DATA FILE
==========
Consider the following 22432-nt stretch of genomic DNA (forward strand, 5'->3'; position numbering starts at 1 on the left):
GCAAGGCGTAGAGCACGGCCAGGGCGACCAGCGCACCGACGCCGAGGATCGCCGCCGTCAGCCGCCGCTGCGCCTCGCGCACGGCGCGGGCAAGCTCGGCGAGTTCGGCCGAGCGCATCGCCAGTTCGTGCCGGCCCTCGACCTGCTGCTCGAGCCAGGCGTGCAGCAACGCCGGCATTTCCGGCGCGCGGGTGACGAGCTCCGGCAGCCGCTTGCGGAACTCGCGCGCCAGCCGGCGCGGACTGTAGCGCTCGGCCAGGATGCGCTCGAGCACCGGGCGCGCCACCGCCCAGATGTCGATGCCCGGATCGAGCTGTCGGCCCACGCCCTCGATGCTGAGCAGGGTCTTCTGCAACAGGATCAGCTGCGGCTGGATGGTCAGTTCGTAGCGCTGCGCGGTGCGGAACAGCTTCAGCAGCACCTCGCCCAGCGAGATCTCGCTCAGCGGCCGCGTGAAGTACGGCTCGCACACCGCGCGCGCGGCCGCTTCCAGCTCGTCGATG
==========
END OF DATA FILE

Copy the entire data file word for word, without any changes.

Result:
Consider the following 22432-nt stretch of genomic DNA (forward strand, 5'->3'; position numbering starts at 1 on the left):
GCAAGGCGTAGAGCACGGCCAGGGCGACCAGCGCACCGACGCCGAGGATCGCCGCCGTCAGCCGCCGCTGCGCCTCGCGCACGGCGCGGGCAAGCTCGGCGAGTTCGGCCGAGCGCATCGCCAGTTCGTGCCGGCCCTCGACCTGCTGCTCGAGCCAGGCGTGCAGCAACGCCGGCATTTCCGGCGCGCGGGTGACGAGCTCCGGCAGCCGCTTGCGGAACTCGCGCGCCAGCCGGCGCGGACTGTAGCGCTCGGCCAGGATGCGCTCGAGCACCGGGCGCGCCACCGCCCAGATGTCGATGCCCGGATCGAGCTGTCGGCCCACGCCCTCGATGCTGAGCAGGGTCTTCTGCAACAGGATCAGCTGCGGCTGGATGGTCAGTTCGTAGCGCTGCGCGGTGCGGAACAGCTTCAGCAGCACCTCGCCCAGCGAGATCTCGCTCAGCGGCCGCGTGAAGTACGGCTCGCACACCGCGCGCGCGGCCGCTTCCAGCTCGTCGATG